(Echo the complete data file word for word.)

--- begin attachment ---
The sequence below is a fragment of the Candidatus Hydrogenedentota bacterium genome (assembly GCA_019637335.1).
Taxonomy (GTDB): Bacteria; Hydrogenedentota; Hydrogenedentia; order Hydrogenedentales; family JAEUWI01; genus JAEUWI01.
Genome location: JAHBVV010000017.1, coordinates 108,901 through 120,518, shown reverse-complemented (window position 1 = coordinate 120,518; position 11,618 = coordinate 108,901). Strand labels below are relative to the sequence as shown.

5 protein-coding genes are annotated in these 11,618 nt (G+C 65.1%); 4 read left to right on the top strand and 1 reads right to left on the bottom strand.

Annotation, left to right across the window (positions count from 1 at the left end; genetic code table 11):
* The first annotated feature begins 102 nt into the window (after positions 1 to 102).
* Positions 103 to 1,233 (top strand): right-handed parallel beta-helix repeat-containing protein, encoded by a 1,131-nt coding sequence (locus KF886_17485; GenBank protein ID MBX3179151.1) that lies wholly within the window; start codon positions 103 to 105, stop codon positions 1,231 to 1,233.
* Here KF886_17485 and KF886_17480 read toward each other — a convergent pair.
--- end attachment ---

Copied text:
The sequence below is a fragment of the Candidatus Hydrogenedentota bacterium genome (assembly GCA_019637335.1).
Taxonomy (GTDB): Bacteria; Hydrogenedentota; Hydrogenedentia; order Hydrogenedentales; family JAEUWI01; genus JAEUWI01.
Genome location: JAHBVV010000017.1, coordinates 108,901 through 120,518, shown reverse-complemented (window position 1 = coordinate 120,518; position 11,618 = coordinate 108,901). Strand labels below are relative to the sequence as shown.

5 protein-coding genes are annotated in these 11,618 nt (G+C 65.1%); 4 read left to right on the top strand and 1 reads right to left on the bottom strand.

Annotation, left to right across the window (positions count from 1 at the left end; genetic code table 11):
* The first annotated feature begins 102 nt into the window (after positions 1 to 102).
* Positions 103 to 1,233 (top strand): right-handed parallel beta-helix repeat-containing protein, encoded by a 1,131-nt coding sequence (locus KF886_17485; GenBank protein ID MBX3179151.1) that lies wholly within the window; start codon positions 103 to 105, stop codon positions 1,231 to 1,233.
* Here KF886_17485 and KF886_17480 read toward each other — a convergent pair.